Istanbul, Aug 10 () - Asset management companies, which have already been de-facto managing the non-performing loans of the ten largest banks in Turkey, have now set their eyes on unpaid telecommunication, natural gas and water bills, according to an exclusive report in daily Dünya.
These companies manage some one-third of the 62 billion Turkish Liras in bad loans distributed by lenders, said Hilmi Güvenal, the deputy president of the Asset Management Companies Association.
“The debt of the citizens is not limited to debit and credit cards. We want to manage the receivables of the telecommunications debts linked to the BTK [Information and Communications Technologies Authority] and energy companies linked to the EPDK [Turkey’s energy watchdog]” he said.
Some 21 billion liras worth of bad bank loans have been acquired by 11 asset management companies since 2008 and some 3 billion liras have been paid to the banks, as they have collected 2.5 billion liras, he noted.
“There are 1.5 million individuals in the portfolios of asset management companies” the executive said, revealing the number of Turks having large difficulties in paying their loans to banks.
“We have saved some 500,000 customers from indebted status” he added.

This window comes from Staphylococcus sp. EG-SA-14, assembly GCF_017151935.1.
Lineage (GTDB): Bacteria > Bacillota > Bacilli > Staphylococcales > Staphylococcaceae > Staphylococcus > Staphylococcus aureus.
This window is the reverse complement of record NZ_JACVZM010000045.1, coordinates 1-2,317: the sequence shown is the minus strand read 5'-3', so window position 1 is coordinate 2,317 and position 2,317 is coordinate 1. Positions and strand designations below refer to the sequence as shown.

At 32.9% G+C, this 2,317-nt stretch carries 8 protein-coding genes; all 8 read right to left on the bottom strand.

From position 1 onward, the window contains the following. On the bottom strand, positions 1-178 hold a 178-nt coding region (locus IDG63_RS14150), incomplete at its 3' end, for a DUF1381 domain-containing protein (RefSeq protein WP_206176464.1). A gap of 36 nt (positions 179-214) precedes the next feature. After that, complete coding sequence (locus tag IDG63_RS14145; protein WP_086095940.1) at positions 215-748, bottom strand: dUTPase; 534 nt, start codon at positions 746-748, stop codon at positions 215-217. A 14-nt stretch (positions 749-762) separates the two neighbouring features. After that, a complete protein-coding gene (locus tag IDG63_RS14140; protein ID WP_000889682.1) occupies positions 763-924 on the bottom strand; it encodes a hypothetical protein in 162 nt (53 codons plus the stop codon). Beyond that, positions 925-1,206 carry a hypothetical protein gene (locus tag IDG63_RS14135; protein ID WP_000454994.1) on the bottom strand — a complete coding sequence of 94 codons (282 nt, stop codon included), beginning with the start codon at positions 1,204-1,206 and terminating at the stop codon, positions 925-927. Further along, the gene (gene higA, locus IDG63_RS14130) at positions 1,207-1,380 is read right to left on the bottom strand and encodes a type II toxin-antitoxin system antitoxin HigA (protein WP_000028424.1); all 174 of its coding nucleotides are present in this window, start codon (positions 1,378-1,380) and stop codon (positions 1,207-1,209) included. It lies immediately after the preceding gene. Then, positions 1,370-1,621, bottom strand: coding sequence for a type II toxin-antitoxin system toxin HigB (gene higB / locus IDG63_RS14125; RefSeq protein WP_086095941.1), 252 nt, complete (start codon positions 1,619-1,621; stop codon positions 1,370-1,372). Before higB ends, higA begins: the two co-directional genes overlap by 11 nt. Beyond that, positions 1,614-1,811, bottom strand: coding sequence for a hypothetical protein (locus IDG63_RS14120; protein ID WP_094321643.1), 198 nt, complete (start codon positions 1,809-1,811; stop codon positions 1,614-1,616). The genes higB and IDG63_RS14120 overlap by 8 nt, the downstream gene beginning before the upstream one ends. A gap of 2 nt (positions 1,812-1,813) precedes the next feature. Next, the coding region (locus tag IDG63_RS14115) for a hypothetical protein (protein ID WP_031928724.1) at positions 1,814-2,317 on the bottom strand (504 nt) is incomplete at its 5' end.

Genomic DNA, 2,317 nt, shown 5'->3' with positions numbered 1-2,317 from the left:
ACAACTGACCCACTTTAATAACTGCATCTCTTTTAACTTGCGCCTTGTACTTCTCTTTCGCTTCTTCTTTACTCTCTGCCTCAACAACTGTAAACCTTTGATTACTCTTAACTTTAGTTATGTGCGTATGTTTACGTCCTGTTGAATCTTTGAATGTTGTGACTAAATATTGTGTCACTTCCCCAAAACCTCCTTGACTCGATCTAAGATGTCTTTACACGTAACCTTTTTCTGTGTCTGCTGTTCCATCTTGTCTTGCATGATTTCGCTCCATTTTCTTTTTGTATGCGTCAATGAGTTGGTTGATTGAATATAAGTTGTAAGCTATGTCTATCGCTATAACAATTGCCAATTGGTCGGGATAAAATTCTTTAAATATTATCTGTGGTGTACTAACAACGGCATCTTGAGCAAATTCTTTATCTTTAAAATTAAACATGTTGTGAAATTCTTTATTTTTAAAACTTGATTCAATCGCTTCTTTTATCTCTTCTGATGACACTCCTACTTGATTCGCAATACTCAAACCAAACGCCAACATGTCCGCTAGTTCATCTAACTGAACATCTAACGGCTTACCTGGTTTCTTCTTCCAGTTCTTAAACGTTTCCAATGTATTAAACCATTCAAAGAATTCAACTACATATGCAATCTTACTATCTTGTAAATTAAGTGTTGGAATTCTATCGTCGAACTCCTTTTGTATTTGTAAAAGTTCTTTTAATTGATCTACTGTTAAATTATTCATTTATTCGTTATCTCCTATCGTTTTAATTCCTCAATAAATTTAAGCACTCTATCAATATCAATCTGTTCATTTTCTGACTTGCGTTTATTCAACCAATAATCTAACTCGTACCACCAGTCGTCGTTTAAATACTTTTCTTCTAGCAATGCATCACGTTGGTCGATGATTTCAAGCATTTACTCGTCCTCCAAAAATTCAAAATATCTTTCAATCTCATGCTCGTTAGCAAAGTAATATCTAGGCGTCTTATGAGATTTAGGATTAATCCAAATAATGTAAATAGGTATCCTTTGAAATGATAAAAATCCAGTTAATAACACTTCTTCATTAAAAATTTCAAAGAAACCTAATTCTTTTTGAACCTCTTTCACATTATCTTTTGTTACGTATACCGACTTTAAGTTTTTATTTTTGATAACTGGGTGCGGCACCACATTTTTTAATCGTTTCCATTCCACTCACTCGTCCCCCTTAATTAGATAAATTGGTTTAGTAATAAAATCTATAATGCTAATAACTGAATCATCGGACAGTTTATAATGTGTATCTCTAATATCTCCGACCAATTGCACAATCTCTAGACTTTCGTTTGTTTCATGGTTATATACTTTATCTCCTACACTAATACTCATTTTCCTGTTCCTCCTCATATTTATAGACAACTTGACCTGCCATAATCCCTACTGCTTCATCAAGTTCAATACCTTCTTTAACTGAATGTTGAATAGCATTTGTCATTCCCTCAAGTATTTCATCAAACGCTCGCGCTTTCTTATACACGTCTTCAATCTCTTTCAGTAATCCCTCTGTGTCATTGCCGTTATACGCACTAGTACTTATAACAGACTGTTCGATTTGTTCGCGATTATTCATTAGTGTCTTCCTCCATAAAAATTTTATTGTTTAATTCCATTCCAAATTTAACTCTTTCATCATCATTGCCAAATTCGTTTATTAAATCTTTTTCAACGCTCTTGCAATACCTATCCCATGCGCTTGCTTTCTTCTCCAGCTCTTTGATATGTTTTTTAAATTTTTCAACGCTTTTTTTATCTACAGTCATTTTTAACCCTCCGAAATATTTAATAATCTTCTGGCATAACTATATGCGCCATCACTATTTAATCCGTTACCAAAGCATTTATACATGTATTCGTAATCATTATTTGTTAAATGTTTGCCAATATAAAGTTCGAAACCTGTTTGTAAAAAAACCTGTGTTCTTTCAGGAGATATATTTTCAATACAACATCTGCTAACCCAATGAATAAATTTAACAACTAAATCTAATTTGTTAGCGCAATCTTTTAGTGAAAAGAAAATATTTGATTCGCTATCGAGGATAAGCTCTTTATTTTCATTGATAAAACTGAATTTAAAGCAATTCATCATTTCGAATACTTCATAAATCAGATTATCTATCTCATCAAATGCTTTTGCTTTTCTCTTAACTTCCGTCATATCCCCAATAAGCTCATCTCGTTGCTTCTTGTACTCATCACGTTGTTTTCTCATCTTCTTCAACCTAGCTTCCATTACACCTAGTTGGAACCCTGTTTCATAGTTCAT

According to data from the Banking Regulation and Supervision Agency (BDDK), the non-performing loans of the banks stand at 41.7 billion liras, not 62.7 billion liras, thanks to another 21-billion-lira portion sold to asset management firms.
“If the calculation was made over [62.7 billion liras], then the ratio of the belated receivables to the overall loans would stand at 4.4 percent, not 2.9 [percent]” he said.
“We see problems in the too-fast loans distributed by banks via SMS” he added.
“The banks work to collect a non-performing loan for two years, while we do it for seven years” he said.
Some 70 percent of such companies’ portfolios are made up of individual loans, as mortgage and car loans constitute only a small portion, he said, adding they could collect the receivables of only 25 out of every 100 credit cards.
The number of indebted citizens is rising rapidly he said, citing an approximate figure of 3 million people.
In cases of death, families of indebted people usually prefer to give away their rights to avoid paying past loans, according to Güvenal. However, once the procedure is over, families try to pay the past debts of their late relatives, he said.